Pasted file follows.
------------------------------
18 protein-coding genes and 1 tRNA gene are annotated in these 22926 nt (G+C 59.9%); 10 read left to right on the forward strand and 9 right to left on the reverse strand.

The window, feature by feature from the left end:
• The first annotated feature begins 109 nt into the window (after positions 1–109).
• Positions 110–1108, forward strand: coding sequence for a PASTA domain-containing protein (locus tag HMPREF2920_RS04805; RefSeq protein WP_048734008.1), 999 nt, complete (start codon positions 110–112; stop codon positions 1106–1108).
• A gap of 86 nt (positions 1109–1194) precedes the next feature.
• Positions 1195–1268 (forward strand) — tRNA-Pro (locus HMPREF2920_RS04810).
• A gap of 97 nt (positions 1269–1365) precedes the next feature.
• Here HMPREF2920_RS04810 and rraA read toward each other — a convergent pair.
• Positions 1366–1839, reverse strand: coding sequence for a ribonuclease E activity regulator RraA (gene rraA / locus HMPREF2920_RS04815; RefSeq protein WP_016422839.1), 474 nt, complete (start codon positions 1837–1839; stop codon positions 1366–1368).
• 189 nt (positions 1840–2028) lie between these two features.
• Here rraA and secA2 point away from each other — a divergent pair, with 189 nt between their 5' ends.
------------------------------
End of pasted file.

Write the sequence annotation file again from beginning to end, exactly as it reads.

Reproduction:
18 protein-coding genes and 1 tRNA gene are annotated in these 22926 nt (G+C 59.9%); 10 read left to right on the forward strand and 9 right to left on the reverse strand.

The window, feature by feature from the left end:
• The first annotated feature begins 109 nt into the window (after positions 1–109).
• Positions 110–1108, forward strand: coding sequence for a PASTA domain-containing protein (locus tag HMPREF2920_RS04805; RefSeq protein WP_048734008.1), 999 nt, complete (start codon positions 110–112; stop codon positions 1106–1108).
• A gap of 86 nt (positions 1109–1194) precedes the next feature.
• Positions 1195–1268 (forward strand) — tRNA-Pro (locus HMPREF2920_RS04810).
• A gap of 97 nt (positions 1269–1365) precedes the next feature.
• Here HMPREF2920_RS04810 and rraA read toward each other — a convergent pair.
• Positions 1366–1839, reverse strand: coding sequence for a ribonuclease E activity regulator RraA (gene rraA / locus HMPREF2920_RS04815; RefSeq protein WP_016422839.1), 474 nt, complete (start codon positions 1837–1839; stop codon positions 1366–1368).
• 189 nt (positions 1840–2028) lie between these two features.
• Here rraA and secA2 point away from each other — a divergent pair, with 189 nt between their 5' ends.